Protesters vow to ignore G8 and G20 "designated speech areas" in Ontario
According to the results of a Google Maps search, the “designated speech area” set aside for protesters of the Muskoka 2010 G8 Summit in Huntsville, Ontario, is an estimated nine kilometers from the actual site of the conference.
A representative of the G8 Integrated Security Unit told the Straight that the distance between the two locations is actually seven kilometers, but nevertheless, far enough away that nobody attending the summit is going to hear the voice of an activist.
However, Sgt. Peter Chamberlain, a spokesperson for the ISU, noted that there is very little difference between a designated speech area and a sidewalk.
“Even though there is a designated speech area selected, the protest groups have absolutely no obligation to use that location if they don’t want to,” he said. But, Chamberlain continued, the site is a location that media outlets are aware of and so can act as a staging ground for activists to speak directly to news outlets.
The G8 Summit is scheduled to take place at Huntsville’s Deerhurst Hotel from June 25 to 26. It will precede the larger G20 Summit, which will happen in Toronto June 26 to 27 (and which also has a designated speech area).
Harsha Walia, a Vancouver-based activist, is planning on traveling to Toronto to speak at protests against the G20 Summit. She dismissed concerns that so-called designated speech areas actually limit free speech.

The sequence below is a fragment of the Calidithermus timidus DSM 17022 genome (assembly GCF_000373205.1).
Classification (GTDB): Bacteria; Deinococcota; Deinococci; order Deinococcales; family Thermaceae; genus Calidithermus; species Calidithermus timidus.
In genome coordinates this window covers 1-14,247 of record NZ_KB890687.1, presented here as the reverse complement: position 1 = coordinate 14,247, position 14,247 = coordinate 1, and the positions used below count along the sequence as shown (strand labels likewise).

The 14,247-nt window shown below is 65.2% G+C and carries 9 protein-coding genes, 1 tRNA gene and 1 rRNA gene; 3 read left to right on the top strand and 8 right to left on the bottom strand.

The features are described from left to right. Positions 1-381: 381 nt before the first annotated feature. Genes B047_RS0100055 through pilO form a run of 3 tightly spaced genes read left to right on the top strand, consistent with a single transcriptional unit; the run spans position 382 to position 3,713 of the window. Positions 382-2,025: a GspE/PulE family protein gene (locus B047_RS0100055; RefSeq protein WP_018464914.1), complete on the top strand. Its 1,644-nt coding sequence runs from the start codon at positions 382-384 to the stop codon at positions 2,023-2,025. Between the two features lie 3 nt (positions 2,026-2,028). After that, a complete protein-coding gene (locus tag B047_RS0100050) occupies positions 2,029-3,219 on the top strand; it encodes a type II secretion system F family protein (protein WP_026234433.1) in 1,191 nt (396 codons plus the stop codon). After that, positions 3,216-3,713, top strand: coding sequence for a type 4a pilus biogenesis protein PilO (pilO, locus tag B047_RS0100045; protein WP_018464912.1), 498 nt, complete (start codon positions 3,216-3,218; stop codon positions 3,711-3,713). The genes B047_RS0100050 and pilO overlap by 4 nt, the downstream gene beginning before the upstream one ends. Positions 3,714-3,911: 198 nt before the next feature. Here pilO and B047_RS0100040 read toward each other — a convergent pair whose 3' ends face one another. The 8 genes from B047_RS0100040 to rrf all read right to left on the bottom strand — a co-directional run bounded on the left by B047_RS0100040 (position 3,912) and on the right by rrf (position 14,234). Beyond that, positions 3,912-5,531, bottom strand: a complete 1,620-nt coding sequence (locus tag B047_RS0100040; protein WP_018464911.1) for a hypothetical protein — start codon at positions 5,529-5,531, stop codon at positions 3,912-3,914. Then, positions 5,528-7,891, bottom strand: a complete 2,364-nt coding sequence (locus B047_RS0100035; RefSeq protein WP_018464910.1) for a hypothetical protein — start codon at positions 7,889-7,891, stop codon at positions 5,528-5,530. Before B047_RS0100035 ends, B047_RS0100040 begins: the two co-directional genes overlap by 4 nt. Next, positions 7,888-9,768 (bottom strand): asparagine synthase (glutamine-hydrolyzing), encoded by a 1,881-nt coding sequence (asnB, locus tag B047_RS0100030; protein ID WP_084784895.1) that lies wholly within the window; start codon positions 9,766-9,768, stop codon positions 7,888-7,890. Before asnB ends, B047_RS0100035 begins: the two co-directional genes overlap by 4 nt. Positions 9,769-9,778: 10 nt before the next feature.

“People are rejecting free speech zones because they are in fact protest pens,” Walia explained. “People have a right to protest and free speech anywhere in Canada.”
She argued that while such areas are attempts by authorities to control protesters, designated speech areas are simply being ignored by the public and are therefore not a concern.
Dave Coles, president of Communications, Energy and Paperworks Union of Canada, described the concept of demarcating specific areas for use by protesters as “nonsensical”.
“You can’t spell out where you have free speech,” he told the Straight from Ottawa.
Coles made headlines in 2007 when he confronted three individuals later confirmed to be agent provocateurs at a protest against the Security and Prosperity Partnership of North America in Montebello, Quebec. He argued that since that incident, the federal government has continually interfered in the free speech of Canadians.
“There has just been repeated incidences where the state uses the police to falsely create havoc to execute some sort of political agenda,” he said.
Coles argued that when over a billion dollars is spent on security for a four-day meeting (roughly what security for the G8 and G20 is costing), the government is consciously making a political statement.
“They are trying to manage the message,” he explained, arguing that if the real goal was security, the summit’s organizers would have selected a safer location than a densely-populated area of downtown Toronto.
Coles also said that activists will ignore the protest zones.
Regarding the G8 designated speech area, Chamberlain conceded that the site is removed from the location of the conference. But he noted that two security perimeters around the Deerhurst Hotel are going to keep protesters kilometres from conferences attendees anyway.
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